Molecular analysis of the facioscapulohumeral muscular dystrophy (FSHD) associated DNA rearrangements in the South African population
Van der Merwe, Annelize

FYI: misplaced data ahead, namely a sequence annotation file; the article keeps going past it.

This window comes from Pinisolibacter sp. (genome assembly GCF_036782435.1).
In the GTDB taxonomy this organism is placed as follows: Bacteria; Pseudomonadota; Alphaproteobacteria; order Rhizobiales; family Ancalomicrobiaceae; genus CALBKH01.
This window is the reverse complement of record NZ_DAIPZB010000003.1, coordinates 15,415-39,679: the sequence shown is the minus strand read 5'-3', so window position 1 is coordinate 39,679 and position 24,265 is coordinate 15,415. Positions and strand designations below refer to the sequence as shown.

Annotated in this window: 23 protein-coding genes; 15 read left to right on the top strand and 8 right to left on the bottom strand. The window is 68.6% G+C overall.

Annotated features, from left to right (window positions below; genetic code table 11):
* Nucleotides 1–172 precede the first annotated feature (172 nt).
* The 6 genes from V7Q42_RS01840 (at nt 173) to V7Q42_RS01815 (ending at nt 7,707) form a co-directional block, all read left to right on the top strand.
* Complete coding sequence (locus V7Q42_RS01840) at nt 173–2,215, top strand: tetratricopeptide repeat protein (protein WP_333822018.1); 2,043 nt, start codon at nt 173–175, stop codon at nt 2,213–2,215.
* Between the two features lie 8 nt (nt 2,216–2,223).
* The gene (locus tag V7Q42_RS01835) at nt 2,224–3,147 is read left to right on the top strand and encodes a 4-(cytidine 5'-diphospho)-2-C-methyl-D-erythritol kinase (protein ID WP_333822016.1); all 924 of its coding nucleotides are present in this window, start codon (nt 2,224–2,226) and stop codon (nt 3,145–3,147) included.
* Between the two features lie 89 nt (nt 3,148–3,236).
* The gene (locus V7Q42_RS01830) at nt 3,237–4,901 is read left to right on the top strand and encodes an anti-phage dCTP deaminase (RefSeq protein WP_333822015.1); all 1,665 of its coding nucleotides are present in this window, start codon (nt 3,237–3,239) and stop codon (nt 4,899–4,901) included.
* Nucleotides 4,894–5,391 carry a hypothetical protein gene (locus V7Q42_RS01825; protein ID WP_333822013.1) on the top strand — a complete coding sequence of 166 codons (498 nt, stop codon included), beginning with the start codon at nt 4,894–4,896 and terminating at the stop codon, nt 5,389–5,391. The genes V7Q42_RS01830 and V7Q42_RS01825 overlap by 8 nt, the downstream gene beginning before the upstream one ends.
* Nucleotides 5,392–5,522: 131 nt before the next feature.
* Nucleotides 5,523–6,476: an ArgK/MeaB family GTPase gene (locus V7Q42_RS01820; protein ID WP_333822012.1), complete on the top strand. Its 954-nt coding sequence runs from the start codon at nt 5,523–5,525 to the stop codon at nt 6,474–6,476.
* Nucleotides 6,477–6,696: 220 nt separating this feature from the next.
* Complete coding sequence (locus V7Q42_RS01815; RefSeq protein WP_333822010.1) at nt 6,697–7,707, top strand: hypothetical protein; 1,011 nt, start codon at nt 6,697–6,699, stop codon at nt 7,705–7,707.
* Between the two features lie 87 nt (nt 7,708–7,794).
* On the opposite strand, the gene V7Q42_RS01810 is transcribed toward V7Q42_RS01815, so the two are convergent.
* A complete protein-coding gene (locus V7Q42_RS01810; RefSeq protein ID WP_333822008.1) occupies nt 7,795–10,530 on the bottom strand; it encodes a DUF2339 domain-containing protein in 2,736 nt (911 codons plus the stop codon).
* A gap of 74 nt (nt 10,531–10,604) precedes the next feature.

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Facioscapulohumeral muscular dystrophy (FSHD) is the third most common inherited disorder of muscle after Duchenne and Myotonic dystrophy, with a prevalence of at least 1 in 20,000. FSHD is characterised by progressive weakening and atrophy of the face, shoulder-girdle and upper arm, although other skeletal muscles may also become involved with progression of the disorder. The FSHD phenotype segregates as an autosomal dominant trait. Linkage was established to chromosome 4q35 in 1990. A deletion of an integral number of 3.3 kb repeats, localised at the D4Z4 locus, was reported to cause FSHD. Translocation events between chromosomes 4q35 and 10q26, also harbouring similar 3.3 kb repeat units, have been detected via the presence of Bln I sites within the 10q26 repeats. In this study the D4Z4 locus was investigated for the first time on a molecular level in the Black South African and Khoi-San populations. The translocation frequency between chromosomes 4q35 and 10q26 was evaluated via the Bln I / Bgl II dosage test. Haplogroup analysis was utilised to determine the relative evolutionary age of the translocation event. The Eurasian population harbours an excess of 4-on-10 fragments. This excess was postulated to be a significant, if not the major predisposing factor that gives rise to the FSHD-type deletion. The predisposed population thus has individuals that are more susceptible to FSHD. An enrichment of 10-on4 was observed in the Black South African population. It was postulated that this enrichment is an epigenetic protective factor for FSHD, since no FSHD case has been reported in this population to date. It is further hypothesised that the absence of FSHD cases in this population is due to this enrichment. As a consequence, the excess and enrichment of specific translocation profiles in different populations is an additional factor that affects the aetiology of FSHD within specific populations.